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Monday, December 21, 2015

Aftermath!

 


Spain has voted. And it is time to consider what the people of Spain, or at least those people of Spain who could be bothered to vote, have done.


On the positive side it is clear that 71% of the voters did not want Bromo and his bunch of shameless criminals to continue 'governing' this country. The conservative PP party lost 4 million votes compared with their showing in the last election – which at least is something. It shows that relentless discovery of astonishing corruption does have some effect on die-hard right-wing voters. Unfortunately many of those votes were transferred to a nasty little newcomer party in the form of the 'centre-right' C's.


The situation now is that while PP had the largest number of votes (Shame Spain!) it is nowhere near an overall majority. It cannot even form a government with the seats of the C's and it is very difficult to see any of the other parties wanting to link their precarious vote to the toxic poison of PP.


The appalling picture of what happens to small parties when they give one of the larger parties the working majority they need is clearly remembered from the recent fate of the Lib Dems in the UK. Although Bromo (as I call the walking joke of a Prime Minister we have still) is in no way an intellectual equal of That Woman, he has managed to provoke a similar quantity of opprobrium. He has also surrounded himself with a bunch of grotesques as ministers where, when a group photograph of them is taken, the graphic work of Goya comes appropriately to mind, especially in the etching called, “The Sleep of Reason Produces Monsters”! Still, it has to be admitted, that when I see a group of incompetent, chiselling, mendacious, arrogant, sneering liars, the 29% of voters who lowered themselves to vote for PP must presumably see stability and competence! God help us all!


Spain is capable of odd alliances. Fifteen or so years ago PP found themselves in government thanks to the support of Catalan (!) and Basque (!) independence parties! I think it is highly unlikely that will happen in this election (!) but PP have shown themselves quite shameless in the way that they have treated reality over the past four years and so I firmly believe them capable of anything, absolutely anything to retain power. It is also in their very immediate interests to keep power, as their misuse of government is the only thing that has kept so many of their illustrious criminal ranks out of prison. Who knows what might happen if actual justice was allowed to operate free from the political manipulation of the ruling party? Especially if they weren't if you see what I mean. After the recent local elections when PP were kicked out of what had been strongholds for many years, the paper shredders were working overtime getting rid of the evidence that might (and should) be used against them!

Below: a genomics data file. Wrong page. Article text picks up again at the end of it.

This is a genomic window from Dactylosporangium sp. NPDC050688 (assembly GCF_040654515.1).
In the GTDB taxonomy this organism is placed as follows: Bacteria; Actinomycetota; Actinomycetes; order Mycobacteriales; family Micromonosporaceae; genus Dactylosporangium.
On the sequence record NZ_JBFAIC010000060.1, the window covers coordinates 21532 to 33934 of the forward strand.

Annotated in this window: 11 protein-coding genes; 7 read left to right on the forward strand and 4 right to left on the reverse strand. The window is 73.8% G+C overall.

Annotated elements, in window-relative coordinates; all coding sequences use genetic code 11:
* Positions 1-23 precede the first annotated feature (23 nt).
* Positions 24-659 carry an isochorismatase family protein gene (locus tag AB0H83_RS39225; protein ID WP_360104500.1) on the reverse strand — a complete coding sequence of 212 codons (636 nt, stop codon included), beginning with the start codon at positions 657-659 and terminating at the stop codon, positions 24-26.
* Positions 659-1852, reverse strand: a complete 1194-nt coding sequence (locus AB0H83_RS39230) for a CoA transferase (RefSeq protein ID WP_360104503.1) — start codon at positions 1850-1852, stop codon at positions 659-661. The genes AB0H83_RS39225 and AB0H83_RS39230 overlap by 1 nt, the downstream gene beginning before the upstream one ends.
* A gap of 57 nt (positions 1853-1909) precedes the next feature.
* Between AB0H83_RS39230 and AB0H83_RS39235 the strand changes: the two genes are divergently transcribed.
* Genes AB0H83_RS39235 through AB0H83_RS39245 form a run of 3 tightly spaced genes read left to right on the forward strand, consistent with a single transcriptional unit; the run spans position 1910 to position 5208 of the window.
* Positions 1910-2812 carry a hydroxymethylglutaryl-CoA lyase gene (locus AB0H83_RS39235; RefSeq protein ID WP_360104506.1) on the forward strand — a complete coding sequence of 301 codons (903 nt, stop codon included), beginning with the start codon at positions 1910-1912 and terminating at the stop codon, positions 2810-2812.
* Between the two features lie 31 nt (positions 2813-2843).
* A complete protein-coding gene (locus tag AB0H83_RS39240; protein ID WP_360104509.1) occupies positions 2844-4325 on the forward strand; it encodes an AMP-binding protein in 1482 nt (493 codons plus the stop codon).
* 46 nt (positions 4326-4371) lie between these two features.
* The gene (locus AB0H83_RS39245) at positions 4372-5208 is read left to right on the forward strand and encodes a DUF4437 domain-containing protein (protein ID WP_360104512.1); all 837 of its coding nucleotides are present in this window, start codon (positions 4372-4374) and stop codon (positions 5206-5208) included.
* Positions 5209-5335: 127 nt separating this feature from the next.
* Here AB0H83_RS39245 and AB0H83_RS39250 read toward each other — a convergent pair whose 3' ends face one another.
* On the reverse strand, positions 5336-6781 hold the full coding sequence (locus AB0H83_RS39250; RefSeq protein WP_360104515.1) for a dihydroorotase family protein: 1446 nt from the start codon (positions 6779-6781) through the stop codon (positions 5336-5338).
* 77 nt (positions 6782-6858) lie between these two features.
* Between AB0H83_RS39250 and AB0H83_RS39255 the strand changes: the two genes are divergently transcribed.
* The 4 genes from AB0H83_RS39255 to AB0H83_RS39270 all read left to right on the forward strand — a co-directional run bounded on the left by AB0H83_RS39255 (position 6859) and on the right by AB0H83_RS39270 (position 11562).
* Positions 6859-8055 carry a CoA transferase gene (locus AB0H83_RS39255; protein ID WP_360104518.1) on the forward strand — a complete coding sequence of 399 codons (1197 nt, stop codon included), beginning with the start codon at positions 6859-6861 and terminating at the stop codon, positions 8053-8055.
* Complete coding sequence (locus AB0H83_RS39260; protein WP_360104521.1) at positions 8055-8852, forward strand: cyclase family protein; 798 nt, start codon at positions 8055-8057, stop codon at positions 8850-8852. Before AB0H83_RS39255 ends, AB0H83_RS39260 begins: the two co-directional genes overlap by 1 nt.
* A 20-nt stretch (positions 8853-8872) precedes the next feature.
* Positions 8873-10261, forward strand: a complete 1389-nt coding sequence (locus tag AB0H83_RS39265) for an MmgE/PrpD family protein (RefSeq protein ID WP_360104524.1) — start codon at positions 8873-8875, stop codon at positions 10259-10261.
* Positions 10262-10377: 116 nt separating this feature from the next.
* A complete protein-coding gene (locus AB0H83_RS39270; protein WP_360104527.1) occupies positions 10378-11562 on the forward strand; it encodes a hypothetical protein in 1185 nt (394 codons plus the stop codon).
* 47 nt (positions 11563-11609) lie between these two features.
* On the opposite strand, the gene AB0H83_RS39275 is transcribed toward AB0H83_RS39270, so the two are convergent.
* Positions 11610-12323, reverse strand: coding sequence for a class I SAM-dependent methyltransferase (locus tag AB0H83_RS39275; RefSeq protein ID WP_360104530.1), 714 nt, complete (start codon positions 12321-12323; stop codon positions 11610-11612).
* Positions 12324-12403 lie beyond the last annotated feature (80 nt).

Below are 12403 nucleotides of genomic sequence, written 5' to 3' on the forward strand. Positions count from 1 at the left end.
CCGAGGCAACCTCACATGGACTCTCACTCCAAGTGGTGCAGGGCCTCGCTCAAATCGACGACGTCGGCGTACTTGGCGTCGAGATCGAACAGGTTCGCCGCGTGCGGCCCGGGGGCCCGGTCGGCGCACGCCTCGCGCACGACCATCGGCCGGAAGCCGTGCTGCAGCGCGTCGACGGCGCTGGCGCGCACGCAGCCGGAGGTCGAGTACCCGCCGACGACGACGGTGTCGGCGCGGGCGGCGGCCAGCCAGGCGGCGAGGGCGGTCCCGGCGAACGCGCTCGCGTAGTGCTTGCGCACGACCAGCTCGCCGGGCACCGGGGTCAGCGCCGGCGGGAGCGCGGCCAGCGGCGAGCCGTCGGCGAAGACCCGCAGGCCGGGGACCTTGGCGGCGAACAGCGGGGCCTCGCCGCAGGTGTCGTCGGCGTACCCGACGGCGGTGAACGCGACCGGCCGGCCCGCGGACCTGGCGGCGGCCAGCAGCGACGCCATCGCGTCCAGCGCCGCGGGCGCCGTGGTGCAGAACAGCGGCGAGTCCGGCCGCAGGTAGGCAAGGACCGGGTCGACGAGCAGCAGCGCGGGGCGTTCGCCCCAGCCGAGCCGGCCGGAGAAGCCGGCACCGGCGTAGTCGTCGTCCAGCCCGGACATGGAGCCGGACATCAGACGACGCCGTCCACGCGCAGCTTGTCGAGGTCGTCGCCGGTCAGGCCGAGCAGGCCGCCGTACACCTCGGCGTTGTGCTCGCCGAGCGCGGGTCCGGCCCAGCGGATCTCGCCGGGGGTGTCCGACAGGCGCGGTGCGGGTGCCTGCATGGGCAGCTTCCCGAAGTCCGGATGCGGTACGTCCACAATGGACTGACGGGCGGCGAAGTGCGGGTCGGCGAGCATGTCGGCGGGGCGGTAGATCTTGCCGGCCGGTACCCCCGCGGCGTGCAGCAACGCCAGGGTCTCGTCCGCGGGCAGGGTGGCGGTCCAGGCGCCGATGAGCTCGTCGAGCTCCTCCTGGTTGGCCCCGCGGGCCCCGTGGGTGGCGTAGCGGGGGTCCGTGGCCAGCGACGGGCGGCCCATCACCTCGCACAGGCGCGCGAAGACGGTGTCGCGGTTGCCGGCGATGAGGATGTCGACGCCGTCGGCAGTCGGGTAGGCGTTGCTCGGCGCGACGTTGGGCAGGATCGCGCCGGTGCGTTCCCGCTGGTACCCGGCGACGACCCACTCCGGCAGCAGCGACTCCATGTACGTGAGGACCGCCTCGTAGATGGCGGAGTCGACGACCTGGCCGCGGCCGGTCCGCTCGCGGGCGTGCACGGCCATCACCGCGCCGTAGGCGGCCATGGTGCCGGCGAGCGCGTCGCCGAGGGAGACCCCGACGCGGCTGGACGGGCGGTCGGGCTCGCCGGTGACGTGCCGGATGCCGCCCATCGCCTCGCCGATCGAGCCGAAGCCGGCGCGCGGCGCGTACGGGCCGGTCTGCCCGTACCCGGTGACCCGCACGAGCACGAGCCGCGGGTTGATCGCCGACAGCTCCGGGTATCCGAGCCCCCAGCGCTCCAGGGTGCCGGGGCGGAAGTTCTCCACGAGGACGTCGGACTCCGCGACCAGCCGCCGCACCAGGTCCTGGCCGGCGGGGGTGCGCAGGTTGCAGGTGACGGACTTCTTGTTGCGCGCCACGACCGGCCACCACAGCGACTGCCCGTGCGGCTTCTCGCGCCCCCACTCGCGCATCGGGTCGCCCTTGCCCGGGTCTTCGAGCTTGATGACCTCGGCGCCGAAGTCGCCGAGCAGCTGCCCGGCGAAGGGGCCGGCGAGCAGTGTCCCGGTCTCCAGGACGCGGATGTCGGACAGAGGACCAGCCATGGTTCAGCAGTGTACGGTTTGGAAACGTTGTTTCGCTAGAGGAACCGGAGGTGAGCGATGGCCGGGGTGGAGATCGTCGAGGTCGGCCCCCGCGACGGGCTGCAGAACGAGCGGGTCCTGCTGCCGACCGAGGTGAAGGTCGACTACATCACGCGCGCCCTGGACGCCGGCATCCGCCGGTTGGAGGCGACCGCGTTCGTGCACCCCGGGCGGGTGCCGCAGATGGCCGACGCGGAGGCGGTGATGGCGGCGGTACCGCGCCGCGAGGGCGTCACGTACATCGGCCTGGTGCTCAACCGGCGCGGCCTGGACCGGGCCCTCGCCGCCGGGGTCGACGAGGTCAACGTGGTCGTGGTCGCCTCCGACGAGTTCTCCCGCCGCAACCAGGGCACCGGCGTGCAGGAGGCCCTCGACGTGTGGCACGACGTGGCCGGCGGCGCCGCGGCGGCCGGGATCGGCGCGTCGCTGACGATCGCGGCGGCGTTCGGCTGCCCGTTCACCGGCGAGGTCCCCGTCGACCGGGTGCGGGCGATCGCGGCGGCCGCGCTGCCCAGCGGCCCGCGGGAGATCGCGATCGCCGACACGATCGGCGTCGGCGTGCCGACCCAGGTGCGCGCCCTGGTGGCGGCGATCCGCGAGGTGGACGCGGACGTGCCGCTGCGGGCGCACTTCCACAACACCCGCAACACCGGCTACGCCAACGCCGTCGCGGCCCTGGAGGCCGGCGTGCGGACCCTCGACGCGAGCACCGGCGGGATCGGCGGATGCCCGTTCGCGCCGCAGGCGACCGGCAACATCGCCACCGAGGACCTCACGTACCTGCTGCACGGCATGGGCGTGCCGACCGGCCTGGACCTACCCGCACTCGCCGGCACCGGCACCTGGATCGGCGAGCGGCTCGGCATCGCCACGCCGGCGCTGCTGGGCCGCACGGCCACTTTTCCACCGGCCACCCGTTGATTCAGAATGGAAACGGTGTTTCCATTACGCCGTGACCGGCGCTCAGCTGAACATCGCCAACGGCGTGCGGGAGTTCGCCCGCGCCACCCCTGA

One of the fundamental problems in Spain is a direct result of Franco. When the dictator finally died the form of democracy that was set up gave the political parties what is now seen to be far too much power. They were thought to be the safe repository of the democratic ideal and, to a certain extent that was true. But, over time, the power of the parties led to its own insidious form of corruption and the judiciary is far too close to the politicians; the separation which is necessary for the fair distribution of justice is woefully lacking in this country.


The use of lists of candidates in elections, where the voter does not put a cross or a number next to a particular candidate, but instead chooses a printed list of candidates from one party is also a disaster. The list is a single party's collection of candidates who could fill all the available seats for a particular area if all the votes were just for them. The order in which the candidates are printed is very important as the number of votes will elect candidates in numerical order progressing down the list. It means that candidates feel much more loyalty to their party than to their electorate, as their position on the list is crucial in their election: the higher up the list you are, the more it is like being in a 'safe seat' in the UK. The lower down you are the more problematic your election becomes. You therefore need to work within the party to ensure that your name is printed as high in the list as possible: the party decides, not the people!


So, we have a 'hung' parliament. Bromo, as the 'winner', will be given the chance to form a government and I shudder with horrified anticipation at what shameless inducements Bromo will offer to future partners in crime to get them to shore up his discredited sleaze.


Happy Christmas to us all!




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